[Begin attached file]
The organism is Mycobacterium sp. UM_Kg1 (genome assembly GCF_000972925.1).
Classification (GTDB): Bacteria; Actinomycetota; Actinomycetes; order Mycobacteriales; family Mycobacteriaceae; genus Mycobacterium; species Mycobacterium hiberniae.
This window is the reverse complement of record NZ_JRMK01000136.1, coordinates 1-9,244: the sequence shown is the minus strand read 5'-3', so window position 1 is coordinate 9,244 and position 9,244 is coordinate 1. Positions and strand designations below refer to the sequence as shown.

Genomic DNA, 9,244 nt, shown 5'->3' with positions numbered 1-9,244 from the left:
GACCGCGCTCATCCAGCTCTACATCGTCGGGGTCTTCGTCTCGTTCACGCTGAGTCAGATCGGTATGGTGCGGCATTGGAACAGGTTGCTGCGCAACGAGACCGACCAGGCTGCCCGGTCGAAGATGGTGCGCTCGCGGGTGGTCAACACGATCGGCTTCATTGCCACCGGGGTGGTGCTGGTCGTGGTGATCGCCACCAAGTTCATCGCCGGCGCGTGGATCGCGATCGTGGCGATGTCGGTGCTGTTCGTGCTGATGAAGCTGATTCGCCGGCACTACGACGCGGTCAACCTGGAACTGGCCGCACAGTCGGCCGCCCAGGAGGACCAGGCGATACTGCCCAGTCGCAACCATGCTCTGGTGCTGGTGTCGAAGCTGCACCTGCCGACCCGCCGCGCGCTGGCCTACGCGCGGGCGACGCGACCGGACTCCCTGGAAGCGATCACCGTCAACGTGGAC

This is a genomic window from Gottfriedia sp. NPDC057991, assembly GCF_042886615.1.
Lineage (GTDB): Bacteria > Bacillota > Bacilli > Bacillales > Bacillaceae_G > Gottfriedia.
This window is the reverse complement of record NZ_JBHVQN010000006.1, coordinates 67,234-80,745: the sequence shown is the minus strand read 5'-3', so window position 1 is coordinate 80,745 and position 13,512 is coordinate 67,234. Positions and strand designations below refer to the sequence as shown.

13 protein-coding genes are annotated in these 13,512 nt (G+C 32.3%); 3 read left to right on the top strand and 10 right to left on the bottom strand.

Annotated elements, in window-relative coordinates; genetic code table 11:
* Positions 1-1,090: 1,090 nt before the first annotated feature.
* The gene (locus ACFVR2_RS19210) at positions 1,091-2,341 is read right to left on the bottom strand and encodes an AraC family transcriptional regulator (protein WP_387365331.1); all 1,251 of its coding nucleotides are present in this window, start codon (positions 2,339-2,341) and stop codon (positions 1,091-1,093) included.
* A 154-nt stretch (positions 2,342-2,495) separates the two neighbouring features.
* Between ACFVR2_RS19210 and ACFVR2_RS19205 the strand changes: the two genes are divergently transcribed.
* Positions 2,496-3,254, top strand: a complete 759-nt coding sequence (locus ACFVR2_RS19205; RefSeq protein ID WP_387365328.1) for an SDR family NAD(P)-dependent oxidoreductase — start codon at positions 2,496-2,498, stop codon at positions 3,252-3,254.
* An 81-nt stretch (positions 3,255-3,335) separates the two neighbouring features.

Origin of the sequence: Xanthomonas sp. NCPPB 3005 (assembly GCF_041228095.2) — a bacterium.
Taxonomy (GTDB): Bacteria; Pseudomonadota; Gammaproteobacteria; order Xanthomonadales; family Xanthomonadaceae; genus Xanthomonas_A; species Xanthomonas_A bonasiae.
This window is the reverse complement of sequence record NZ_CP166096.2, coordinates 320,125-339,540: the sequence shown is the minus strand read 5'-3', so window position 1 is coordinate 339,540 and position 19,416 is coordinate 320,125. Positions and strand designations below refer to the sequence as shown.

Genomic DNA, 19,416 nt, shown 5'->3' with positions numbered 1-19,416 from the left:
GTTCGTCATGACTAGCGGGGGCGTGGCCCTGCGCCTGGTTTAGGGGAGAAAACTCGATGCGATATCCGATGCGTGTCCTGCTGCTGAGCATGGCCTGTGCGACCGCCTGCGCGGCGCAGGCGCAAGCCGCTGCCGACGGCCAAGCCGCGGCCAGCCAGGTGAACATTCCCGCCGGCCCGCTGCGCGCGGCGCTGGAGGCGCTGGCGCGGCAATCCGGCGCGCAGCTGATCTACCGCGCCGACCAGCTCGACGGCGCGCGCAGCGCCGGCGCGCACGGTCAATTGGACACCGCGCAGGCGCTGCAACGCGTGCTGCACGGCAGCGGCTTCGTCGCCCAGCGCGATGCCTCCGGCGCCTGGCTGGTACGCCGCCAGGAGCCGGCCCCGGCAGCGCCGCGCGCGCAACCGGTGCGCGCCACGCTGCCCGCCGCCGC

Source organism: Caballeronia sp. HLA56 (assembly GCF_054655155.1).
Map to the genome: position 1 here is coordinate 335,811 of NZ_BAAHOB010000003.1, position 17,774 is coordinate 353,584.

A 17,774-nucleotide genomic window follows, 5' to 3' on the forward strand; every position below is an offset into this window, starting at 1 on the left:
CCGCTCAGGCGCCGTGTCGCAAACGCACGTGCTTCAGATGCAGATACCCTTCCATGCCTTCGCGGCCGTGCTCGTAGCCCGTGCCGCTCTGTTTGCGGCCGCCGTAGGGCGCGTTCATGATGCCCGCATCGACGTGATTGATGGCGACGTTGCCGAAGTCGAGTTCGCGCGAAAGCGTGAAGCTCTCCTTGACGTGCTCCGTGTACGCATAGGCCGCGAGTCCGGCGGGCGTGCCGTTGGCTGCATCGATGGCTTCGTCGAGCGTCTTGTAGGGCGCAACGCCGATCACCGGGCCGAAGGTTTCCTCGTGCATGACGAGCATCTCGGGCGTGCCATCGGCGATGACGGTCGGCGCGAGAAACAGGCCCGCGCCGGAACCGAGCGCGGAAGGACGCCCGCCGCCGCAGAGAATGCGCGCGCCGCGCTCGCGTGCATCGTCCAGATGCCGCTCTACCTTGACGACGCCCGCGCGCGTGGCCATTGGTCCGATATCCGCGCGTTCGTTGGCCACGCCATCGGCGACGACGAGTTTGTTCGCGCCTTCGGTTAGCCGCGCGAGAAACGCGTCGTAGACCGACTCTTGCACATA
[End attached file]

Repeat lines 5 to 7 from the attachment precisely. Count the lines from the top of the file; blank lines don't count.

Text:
GACCGCGCTCATCCAGCTCTACATCGTCGGGGTCTTCGTCTCGTTCACGCTGAGTCAGATCGGTATGGTGCGGCATTGGAACAGGTTGCTGCGCAACGAGACCGACCAGGCTGCCCGGTCGAAGATGGTGCGCTCGCGGGTGGTCAACACGATCGGCTTCATTGCCACCGGGGTGGTGCTGGTCGTGGTGATCGCCACCAAGTTCATCGCCGGCGCGTGGATCGCGATCGTGGCGATGTCGGTGCTGTTCGTGCTGATGAAGCTGATTCGCCGGCACTACGACGCGGTCAACCTGGAACTGGCCGCACAGTCGGCCGCCCAGGAGGACCAGGCGATACTGCCCAGTCGCAACCATGCTCTGGTGCTGGTGTCGAAGCTGCACCTGCCGACCCGCCGCGCGCTGGCCTACGCGCGGGCGACGCGACCGGACTCCCTGGAAGCGATCACCGTCAACGTGGAC

This is a genomic window from Gottfriedia sp. NPDC057991, assembly GCF_042886615.1.
Lineage (GTDB): Bacteria > Bacillota > Bacilli > Bacillales > Bacillaceae_G > Gottfriedia.